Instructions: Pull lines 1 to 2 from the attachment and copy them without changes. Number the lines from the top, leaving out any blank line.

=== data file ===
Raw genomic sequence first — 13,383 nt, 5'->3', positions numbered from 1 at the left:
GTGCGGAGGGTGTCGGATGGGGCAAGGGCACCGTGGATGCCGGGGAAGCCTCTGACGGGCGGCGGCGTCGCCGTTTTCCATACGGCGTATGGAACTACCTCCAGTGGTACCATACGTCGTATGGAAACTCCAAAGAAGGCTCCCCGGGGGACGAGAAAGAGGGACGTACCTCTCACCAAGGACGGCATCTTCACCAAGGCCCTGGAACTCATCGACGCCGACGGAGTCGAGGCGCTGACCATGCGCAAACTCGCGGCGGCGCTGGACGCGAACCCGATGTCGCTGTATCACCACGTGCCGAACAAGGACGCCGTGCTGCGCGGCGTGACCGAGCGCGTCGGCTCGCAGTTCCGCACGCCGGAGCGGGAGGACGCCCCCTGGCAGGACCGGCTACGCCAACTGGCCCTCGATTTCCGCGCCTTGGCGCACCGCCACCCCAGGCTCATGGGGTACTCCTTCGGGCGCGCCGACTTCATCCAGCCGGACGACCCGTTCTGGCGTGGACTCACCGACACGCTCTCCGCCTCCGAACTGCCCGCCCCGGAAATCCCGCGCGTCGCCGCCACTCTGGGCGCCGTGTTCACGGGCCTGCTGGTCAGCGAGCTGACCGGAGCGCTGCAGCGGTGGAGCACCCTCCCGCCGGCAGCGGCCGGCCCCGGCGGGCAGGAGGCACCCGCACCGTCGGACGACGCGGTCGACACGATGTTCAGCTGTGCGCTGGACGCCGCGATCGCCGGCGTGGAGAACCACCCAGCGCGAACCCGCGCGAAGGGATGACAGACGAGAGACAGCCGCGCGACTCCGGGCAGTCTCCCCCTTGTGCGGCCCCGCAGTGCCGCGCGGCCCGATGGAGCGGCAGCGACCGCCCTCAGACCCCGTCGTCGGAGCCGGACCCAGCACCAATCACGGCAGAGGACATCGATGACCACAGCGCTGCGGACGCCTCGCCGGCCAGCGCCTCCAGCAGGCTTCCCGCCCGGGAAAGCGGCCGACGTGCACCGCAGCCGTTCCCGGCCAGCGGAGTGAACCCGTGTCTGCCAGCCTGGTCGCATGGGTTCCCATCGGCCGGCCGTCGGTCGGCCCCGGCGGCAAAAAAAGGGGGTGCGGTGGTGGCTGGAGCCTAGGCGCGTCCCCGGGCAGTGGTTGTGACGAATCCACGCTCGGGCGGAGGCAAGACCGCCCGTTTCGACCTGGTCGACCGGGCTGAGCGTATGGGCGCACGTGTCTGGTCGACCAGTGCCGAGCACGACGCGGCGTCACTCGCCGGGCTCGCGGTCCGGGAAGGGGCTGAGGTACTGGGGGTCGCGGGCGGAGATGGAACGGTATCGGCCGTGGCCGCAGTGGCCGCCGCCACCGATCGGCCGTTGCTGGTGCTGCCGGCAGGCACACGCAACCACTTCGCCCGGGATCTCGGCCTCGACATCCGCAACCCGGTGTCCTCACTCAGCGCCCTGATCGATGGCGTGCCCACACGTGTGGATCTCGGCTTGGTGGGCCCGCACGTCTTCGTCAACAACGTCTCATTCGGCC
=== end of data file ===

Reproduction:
Raw genomic sequence first — 13,383 nt, 5'->3', positions numbered from 1 at the left:
GTGCGGAGGGTGTCGGATGGGGCAAGGGCACCGTGGATGCCGGGGAAGCCTCTGACGGGCGGCGGCGTCGCCGTTTTCCATACGGCGTATGGAACTACCTCCAGTGGTACCATACGTCGTATGGAAACTCCAAAGAAGGCTCCCCGGGGGACGAGAAAGAGGGACGTACCTCTCACCAAGGACGGCATCTTCACCAAGGCCCTGGAACTCATCGACGCCGACGGAGTCGAGGCGCTGACCATGCGCAAACTCGCGGCGGCGCTGGACGCGAACCCGATGTCGCTGTATCACCACGTGCCGAACAAGGACGCCGTGCTGCGCGGCGTGACCGAGCGCGTCGGCTCGCAGTTCCGCACGCCGGAGCGGGAGGACGCCCCCTGGCAGGACCGGCTACGCCAACTGGCCCTCGATTTCCGCGCCTTGGCGCACCGCCACCCCAGGCTCATGGGGTACTCCTTCGGGCGCGCCGACTTCATCCAGCCGGACGACCCGTTCTGGCGTGGACTCACCGACACGCTCTCCGCCTCCGAACTGCCCGCCCCGGAAATCCCGCGCGTCGCCGCCACTCTGGGCGCCGTGTTCACGGGCCTGCTGGTCAGCGAGCTGACCGGAGCGCTGCAGCGGTGGAGCACCCTCCCGCCGGCAGCGGCCGGCCCCGGCGGGCAGGAGGCACCCGCACCGTCGGACGACGCGGTCGACACGATGTTCAGCTGTGCGCTGGACGCCGCGATCGCCGGCGTGGAGAACCACCCAGCGCGAACCCGCGCGAAGGGATGACAGACGAGAGACAGCCGCGCGACTCCGGGCAGTCTCCCCCTTGTGCGGCCCCGCAGTGCCGCGCGGCCCGATGGAGCGGCAGCGACCGCCCTCAGACCCCGTCGTCGGAGCCGGACCCAGCACCAATCACGGCAGAGGACATCGATGACCACAGCGCTGCGGACGCCTCGCCGGCCAGCGCCTCCAGCAGGCTTCCCGCCCGGGAAAGCGGCCGACGTGCACCGCAGCCGTTCCCGGCCAGCGGAGTGAACCCGTGTCTGCCAGCCTGGTCGCATGGGTTCCCATCGGCCGGCCGTCGGTCGGCCCCGGCGGCAAAAAAAGGGGGTGCGGTGGTGGCTGGAGCCTAGGCGCGTCCCCGGGCAGTGGTTGTGACGAATCCACGCTCGGGCGGAGGCAAGACCGCCCGTTTCGACCTGGTCGACCGGGCTGAGCGTATGGGCGCACGTGTCTGGTCGACCAGTGCCGAGCACGACGCGGCGTCACTCGCCGGGCTCGCGGTCCGGGAAGGGGCTGAGGTACTGGGGGTCGCGGGCGGAGATGGAACGGTATCGGCCGTGGCCGCAGTGGCCGCCGCCACCGATCGGCCGTTGCTGGTGCTGCCGGCAGGCACACGCAACCACTTCGCCCGGGATCTCGGCCTCGACATCCGCAACCCGGTGTCCTCACTCAGCGCCCTGATCGATGGCGTGCCCACACGTGTGGATCTCGGCTTGGTGGGCCCGCACGTCTTCGTCAACAACGTCTCATTCGGCC